By contrast, Stephanopoulos apologized for his charitable donations to the Clinton Foundation — a different sort of offense, but nevertheless a major lapse in judgment in terms of the optics given his history working for President Clinton. In essence, the anchor thoughtlessly handed ammunition to conservative critics who never trusted his political leanings or efforts to be impartial all along.

Neither case is completely analogous to what Williams did, but both speak to something less than perfection. And one has to wonder if NBC watched those controversies fade and experienced second thoughts about its initial response, starting with how Williams botched his on-air apology.

Perhaps foremost, NBC’s protracted process invited headaches, including the leaks that led right up to the official announcement. Although Andrew Lack was brought in to oversee NBC News and, among other things, resolve the situation and restore order, the destabilizing effects of the past several months won’t be put to rest by one press release.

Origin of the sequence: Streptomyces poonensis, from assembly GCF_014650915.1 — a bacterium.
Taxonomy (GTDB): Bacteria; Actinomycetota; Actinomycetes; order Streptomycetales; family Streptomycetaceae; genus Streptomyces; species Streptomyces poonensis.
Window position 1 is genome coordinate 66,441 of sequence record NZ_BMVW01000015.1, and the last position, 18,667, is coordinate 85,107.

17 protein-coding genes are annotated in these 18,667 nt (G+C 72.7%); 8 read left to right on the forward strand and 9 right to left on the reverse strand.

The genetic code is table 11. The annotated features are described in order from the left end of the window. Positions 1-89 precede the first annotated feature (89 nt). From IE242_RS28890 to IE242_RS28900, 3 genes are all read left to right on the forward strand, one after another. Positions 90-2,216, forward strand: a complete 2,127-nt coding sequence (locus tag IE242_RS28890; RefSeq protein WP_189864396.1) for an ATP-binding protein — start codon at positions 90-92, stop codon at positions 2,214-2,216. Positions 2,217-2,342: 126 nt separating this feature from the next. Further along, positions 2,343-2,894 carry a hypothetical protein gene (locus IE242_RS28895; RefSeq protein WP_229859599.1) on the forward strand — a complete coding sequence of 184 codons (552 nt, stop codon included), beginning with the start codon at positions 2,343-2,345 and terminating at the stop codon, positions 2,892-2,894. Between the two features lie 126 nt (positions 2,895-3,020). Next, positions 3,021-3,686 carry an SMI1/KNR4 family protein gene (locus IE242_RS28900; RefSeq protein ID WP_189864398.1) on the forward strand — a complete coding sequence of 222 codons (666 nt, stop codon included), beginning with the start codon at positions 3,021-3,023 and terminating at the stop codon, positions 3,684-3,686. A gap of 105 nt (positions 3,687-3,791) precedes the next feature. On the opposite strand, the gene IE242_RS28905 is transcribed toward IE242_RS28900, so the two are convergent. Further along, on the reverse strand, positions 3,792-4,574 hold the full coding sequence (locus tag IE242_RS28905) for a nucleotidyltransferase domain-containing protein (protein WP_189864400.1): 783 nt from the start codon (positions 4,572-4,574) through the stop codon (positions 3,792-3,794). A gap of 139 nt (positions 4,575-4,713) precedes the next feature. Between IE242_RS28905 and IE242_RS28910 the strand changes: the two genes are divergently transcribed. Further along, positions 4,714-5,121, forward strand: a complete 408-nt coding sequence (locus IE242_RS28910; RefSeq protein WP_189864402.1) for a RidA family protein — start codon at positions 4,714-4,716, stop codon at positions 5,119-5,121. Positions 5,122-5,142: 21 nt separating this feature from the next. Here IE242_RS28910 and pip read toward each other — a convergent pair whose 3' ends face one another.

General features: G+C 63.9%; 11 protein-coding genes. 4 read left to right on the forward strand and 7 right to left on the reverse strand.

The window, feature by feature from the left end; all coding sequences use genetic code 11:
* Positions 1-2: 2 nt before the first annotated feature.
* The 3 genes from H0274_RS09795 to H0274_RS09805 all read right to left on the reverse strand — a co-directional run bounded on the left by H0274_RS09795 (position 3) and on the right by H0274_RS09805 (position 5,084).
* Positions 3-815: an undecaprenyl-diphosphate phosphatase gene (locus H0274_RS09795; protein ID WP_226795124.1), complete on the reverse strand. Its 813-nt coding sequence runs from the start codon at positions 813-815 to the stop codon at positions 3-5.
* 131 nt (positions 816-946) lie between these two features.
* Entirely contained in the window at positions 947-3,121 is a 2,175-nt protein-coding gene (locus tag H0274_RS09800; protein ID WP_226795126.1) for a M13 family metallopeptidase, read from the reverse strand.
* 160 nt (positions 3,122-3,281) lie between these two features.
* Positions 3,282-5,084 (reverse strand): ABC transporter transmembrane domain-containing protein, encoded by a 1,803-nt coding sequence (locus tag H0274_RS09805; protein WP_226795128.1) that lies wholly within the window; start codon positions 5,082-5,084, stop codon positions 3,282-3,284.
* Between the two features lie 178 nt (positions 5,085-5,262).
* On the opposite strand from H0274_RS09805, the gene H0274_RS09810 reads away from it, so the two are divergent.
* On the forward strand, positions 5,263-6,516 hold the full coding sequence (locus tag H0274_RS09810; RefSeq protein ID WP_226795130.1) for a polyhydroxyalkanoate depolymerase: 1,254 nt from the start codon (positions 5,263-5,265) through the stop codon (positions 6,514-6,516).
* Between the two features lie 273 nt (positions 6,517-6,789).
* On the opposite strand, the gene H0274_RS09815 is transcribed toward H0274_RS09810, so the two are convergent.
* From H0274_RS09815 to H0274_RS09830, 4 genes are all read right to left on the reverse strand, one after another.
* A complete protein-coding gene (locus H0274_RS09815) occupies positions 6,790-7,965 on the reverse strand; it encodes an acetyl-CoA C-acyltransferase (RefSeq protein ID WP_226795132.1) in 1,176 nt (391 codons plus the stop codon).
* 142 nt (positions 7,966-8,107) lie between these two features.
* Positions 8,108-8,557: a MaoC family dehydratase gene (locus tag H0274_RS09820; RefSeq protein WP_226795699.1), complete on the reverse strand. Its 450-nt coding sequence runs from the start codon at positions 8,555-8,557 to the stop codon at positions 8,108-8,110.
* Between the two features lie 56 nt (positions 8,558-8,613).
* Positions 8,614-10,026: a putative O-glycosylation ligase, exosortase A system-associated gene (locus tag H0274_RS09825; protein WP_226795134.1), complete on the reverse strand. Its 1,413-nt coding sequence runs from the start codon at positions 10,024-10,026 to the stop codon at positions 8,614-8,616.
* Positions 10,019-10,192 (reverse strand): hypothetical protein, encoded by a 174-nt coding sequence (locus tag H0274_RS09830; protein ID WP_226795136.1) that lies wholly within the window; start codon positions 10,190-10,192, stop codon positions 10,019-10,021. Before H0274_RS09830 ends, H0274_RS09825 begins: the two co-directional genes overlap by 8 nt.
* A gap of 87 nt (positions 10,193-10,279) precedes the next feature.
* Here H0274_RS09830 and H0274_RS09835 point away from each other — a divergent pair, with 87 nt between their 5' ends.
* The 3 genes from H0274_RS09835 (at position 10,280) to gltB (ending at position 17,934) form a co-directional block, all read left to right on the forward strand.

“This matter has been extensively analyzed and deliberated on by NBC,” NBCUniversal CEO Steve Burke said in a statement announcing the move. “We are moving forward.” Unlike what got Williams into trouble, that first part, at least, exhibits a true gift for understatement.

Filed Under:

Want to read more articles like this one? SUBSCRIBE TO VARIETY TODAY.
Post A Comment 11

Leave a Reply

11 Comments

Comments are moderated. They may be edited for clarity and reprinting in whole or in part in Variety publications.

Fill in your details below or click an icon to log in:

WordPress.com Logo

You are commenting using your WordPress.com account. Log Out / Change )

Twitter picture

You are commenting using your Twitter account. Log Out / Change )

Facebook photo

You are commenting using your Facebook account. Log Out / Change )

Google+ photo

You are commenting using your Google+ account. Log Out / Change )

Connecting to %s